Editor, Battlegames
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    #6383
    Jeff Hudelson
    Participant

    Henry Hyde,

    Please do not make the same mistake that I’ve made.  Since (for me) foot is more tedious to paint than mounted I decided to paint all 16 units of my foot first (that is close to 400 figures).  While I have at least 5 colours on each of them, none are yet ready for the table top . . . and, of course, none of the mounted has even been started.

    So, Henry, instead of following in my footsteps, may I suggest a different approach?

    Figure out what the very smallest army you would put on the table with your chosen rule set is . . . then paint that (and only that until it is finished).  Now play with it and start painting the units that you want to add.

    And above all, have FUN.

     

    — Jeff

    #6490
    kevin searle
    Participant

    for skirmish games you could try ‘once upon a time in the west country’ a quick and very good game.

    #6706
    Caesar Anderson
    Participant

    I’m keen to try Maurice for ECW using the pike and early artillery advanced rules. Anyone out there given this a go?

    #6733
    Steve Burt
    Participant

    Yes, we’ve used Maurice for ECW using the Pike rules from the book, as I said in my earlier post.

    It works well and has a good ECW flavour.

    #6751
    Henry Hyde
    Participant

    I’ve also just remembered the Perfect Captain “Very Civile Actions!” rules that we reviewed in Battlegames years ago – issue 3? – at http://perfectcaptain.50megs.com/vcactions.html

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    #6785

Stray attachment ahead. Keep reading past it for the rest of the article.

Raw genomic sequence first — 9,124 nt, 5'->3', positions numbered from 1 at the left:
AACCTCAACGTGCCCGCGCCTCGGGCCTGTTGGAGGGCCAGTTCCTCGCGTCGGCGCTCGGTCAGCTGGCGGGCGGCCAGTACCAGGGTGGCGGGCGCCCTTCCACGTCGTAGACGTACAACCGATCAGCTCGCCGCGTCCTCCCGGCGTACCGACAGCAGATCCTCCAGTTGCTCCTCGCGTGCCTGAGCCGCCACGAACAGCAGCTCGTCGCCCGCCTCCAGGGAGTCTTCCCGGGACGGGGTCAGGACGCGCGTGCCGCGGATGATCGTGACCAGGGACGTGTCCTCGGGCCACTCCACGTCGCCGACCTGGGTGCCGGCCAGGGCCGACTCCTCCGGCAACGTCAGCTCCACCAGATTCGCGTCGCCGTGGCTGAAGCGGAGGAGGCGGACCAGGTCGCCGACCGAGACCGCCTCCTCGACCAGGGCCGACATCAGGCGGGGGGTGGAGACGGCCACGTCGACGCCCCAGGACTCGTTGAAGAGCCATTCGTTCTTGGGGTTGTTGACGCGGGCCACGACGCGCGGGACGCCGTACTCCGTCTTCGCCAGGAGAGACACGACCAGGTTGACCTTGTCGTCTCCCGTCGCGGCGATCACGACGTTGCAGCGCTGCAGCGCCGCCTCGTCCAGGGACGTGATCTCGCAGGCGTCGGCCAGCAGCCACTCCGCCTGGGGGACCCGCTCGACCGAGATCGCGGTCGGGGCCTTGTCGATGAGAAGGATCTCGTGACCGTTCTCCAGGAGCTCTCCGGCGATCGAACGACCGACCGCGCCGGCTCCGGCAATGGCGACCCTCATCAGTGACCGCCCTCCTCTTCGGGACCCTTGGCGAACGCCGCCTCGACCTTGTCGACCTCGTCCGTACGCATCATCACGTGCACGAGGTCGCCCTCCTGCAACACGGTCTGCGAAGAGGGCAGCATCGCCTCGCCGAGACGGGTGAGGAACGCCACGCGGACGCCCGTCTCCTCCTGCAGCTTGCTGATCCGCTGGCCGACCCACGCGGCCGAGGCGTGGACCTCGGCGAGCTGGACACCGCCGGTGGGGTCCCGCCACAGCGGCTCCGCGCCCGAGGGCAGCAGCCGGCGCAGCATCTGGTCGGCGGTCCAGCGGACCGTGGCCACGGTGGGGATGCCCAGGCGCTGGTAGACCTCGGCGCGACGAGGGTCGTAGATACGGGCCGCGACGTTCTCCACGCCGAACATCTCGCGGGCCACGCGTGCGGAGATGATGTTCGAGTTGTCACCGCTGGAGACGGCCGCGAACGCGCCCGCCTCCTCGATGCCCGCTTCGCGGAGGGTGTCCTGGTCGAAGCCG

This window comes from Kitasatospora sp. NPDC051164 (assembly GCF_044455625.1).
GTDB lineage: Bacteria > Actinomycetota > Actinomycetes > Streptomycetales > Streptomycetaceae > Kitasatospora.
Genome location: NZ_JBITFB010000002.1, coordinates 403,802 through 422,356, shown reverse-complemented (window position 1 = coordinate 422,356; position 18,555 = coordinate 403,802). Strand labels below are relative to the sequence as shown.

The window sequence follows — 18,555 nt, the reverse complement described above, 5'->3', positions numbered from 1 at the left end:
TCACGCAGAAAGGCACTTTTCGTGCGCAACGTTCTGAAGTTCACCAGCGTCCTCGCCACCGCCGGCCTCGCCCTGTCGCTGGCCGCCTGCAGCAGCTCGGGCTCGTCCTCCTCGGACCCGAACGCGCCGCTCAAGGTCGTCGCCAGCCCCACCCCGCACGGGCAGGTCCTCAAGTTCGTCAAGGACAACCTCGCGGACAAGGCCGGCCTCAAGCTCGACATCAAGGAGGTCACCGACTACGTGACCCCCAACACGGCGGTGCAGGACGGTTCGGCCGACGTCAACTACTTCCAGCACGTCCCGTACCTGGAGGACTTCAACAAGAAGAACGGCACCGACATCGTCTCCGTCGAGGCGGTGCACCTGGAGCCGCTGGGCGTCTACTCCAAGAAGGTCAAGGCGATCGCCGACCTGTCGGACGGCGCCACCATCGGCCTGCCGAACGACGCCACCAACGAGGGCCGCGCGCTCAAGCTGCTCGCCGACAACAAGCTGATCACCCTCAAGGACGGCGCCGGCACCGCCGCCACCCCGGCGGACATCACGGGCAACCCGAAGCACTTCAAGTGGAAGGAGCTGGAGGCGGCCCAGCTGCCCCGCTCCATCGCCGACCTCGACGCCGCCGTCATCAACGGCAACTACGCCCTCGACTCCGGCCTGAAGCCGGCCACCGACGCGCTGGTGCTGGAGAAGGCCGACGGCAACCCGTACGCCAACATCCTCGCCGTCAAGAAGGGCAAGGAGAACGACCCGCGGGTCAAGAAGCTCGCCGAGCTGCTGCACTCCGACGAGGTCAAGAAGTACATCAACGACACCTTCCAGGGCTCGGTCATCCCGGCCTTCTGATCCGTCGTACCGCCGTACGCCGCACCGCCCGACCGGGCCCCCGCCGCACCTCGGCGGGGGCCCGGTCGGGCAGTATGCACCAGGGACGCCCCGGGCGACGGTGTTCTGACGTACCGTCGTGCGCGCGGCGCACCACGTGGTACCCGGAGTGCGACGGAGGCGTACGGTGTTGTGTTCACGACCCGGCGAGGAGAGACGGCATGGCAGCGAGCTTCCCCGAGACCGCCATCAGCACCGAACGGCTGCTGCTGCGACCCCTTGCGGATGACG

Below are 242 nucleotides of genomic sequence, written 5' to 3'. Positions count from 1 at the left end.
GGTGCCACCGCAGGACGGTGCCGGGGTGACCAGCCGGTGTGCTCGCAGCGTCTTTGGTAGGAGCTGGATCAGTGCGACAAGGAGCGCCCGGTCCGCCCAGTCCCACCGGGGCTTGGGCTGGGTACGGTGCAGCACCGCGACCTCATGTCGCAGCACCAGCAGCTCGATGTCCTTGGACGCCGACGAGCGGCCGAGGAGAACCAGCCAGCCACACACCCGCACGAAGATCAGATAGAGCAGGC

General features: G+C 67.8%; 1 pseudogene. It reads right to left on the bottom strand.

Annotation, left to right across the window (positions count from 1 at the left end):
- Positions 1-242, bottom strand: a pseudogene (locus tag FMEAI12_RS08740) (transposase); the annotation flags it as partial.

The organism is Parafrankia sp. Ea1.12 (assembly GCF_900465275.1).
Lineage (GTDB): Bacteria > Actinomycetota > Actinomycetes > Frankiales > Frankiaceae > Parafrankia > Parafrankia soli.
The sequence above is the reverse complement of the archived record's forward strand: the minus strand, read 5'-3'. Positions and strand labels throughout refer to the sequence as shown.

Greg M
    Participant

    Hello Jeff,

     

    I have yet to play these, but after reading through them a few times they seem quite usable, to me at least:

    http://pulpactionlibrary.com/FreeStuff.php

     

    They are titled Ironsides, and are written by Howard Whitehouse.

    #6862
    Steve Burt
    Participant

    I was having another look at Very Civile Actions recently.

    An attractive set of rules, but very loosely written. There’s quite a few areas which are not very clear at all, such as whether rallying gets rid of all your disruption or just one marker (I think it;s the former, but the rule could certainly be clearer).

    They certainly look like they should work. Maybe we’ll give them a try next time we do an ECW game.

    #6968
    John Watts
    Participant

    Gosh – Swords & Fury. I think that I wrote that about a millenium ago.

    The rules our group tend to use now are an adaptation of Rank & File, a horse and musket set published by Crusader. As far as I can make out, Rank & File actually started as an ECW set and developed into what they are now. They are simple, they use bases, probably 6 for one of your foot units.

    The adaptations to take these rules back to the ECW are on the forum: http://www.crusaderpublishing.com/forum/index.php?board=2.100 beginning 0n 18 Feb 2010. Included in the messages are the original ECW rules from which Rank & File developed.